That one photo of the derailed train is featured in the Book on Lincoln Park... which I have.

Did ya'all see the old Flyers tub on page 3?

Wednesday, April 5, 2006 5:13 PM
I seen that :)

There are also a set of Bisch Rocco scooters for sale for 20000 from some six flag park on a link of It says missing upper swing arm.


Thursday, April 6, 2006 12:25 AM
I'm curious...

This was a NAD coaster, hence the NAD cars and the fin brakes. I've seen three different kinds of track construction on NAD coasters. The Screechin' Eagle has the conventional style track, the Kennywood Thunderbolt (admittedly not *really* a NAD coaster) has a square-profile rail stack with a steel flange sticking out from the inboard side of the stack for the safety wheels (in fact the Thunderbolt does not appear to have separate upstop wheels...the guide wheels roll beneath the flange and serve as both guide wheel and up-stop), and the Lil' Dipper at Camden Park has a very strange setup with only two layers of track, a steel flange, and gauging ties that have all the layers on them.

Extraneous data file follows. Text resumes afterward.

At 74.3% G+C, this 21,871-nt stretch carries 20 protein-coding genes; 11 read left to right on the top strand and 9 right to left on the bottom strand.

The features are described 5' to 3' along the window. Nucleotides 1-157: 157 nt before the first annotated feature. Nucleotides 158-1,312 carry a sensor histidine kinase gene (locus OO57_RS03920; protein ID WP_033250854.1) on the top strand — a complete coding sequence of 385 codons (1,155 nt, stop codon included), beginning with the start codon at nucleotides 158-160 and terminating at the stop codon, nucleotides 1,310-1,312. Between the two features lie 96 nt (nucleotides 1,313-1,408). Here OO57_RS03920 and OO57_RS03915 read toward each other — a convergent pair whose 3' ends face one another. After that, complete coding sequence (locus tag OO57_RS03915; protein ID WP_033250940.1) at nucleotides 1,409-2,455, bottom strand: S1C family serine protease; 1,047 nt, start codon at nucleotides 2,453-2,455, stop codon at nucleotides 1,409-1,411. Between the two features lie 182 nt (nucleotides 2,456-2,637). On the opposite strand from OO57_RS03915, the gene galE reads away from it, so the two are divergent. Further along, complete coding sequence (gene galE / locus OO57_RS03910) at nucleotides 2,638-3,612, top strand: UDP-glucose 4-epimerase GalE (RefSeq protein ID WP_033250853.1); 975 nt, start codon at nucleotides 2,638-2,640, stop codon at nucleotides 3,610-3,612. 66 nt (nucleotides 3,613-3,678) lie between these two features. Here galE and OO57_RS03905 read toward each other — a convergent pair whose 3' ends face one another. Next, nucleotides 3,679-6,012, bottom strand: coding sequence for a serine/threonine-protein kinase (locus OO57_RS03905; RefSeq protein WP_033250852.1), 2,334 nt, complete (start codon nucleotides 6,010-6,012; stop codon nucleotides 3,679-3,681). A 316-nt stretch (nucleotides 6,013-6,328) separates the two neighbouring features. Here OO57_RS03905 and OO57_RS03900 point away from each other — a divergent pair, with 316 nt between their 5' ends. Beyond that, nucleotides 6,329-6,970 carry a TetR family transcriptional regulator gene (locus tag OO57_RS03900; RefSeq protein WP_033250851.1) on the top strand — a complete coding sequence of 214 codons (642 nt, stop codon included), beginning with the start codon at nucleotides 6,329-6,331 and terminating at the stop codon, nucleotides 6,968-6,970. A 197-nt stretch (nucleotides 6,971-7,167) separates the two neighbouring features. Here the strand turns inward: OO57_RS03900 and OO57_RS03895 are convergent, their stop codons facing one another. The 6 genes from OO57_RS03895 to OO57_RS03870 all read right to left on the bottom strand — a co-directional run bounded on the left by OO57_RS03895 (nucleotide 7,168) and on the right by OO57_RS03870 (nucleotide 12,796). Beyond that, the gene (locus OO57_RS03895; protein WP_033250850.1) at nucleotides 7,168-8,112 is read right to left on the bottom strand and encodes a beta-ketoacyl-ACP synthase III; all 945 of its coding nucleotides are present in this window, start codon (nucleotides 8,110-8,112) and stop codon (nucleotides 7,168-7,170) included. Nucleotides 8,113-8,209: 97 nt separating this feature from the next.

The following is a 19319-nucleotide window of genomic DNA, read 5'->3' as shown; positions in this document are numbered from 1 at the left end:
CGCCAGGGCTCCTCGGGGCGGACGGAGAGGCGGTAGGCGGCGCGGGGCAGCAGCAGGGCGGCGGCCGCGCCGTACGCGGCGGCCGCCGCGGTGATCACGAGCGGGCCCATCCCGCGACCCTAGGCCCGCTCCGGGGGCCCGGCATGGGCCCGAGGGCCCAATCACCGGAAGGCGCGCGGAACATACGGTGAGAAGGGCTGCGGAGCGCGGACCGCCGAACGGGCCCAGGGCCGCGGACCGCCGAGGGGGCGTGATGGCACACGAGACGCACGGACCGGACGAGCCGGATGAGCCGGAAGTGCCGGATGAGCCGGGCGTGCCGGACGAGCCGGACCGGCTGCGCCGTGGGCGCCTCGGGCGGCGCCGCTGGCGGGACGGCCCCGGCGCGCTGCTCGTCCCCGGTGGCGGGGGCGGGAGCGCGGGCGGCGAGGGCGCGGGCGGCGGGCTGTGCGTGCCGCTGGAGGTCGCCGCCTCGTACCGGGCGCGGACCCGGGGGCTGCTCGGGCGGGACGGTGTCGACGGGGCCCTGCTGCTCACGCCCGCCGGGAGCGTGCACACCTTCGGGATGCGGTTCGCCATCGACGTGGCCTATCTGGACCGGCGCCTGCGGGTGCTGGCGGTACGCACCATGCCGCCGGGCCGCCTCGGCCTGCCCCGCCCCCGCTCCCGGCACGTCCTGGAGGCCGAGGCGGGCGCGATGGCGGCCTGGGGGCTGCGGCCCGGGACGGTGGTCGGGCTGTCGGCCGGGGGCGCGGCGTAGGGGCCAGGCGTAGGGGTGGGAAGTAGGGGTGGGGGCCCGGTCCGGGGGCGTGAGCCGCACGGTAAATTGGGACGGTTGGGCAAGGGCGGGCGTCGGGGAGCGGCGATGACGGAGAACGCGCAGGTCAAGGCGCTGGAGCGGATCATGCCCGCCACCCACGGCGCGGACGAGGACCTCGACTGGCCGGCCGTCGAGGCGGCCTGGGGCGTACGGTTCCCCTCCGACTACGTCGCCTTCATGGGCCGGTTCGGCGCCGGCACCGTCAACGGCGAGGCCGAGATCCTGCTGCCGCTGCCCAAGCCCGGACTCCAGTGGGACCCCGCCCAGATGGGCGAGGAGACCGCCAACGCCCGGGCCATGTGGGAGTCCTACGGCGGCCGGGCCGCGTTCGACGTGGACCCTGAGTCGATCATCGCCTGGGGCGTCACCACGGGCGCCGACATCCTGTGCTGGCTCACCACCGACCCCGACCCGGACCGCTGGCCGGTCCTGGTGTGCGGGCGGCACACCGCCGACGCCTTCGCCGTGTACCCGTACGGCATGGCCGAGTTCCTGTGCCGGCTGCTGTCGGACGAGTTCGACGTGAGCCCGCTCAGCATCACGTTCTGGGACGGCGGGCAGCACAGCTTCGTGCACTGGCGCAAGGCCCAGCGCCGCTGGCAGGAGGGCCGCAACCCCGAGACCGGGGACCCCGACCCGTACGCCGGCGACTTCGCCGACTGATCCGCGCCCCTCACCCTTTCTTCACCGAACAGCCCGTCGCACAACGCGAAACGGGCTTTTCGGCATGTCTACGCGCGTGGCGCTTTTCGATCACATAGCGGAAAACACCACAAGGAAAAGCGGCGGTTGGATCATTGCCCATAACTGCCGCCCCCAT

Looking at the photos linked above, it looks like the Comet might have had the Thunderbolt-style track. Also, I see that the cars are 2-benchers...are they trailered? I'm remembering how bad the Lil' Dipper's single bench trailered cars track on curves because of the hitch being in the wrong place...

Anybody care to fill in the details?

--Dave Althoff, Jr.

Thursday, April 6, 2006 7:48 AM

As concerning the track construction on the Comet, it was standard, and not Thunderbolt-style. It was very reminiscent of any "normal" PTC-stocked wooden coaster.

The 2-bench cars were not, to my recollection, trailered. Obviously, the folks at LAMA have the solid proof of this; I did not study the underside of the trains when I saw them, but just spent most of the time looking at them and mentally saying much on the order of, "Oh no, oh no, they are so decrepit... they can't be repaired".

The design of the ride, for all of its fan curves, actually allows the use of non-articulated trains. The fan curves, exciting to behold, are actually a builder's solution to being able to build the turns quickly and cheaply because they provide superelevation without the need to bend wood very much. They are shaped like the rim of a pie plate, which is a shape bending in only two dimensions, not in the more difficult three dimensions.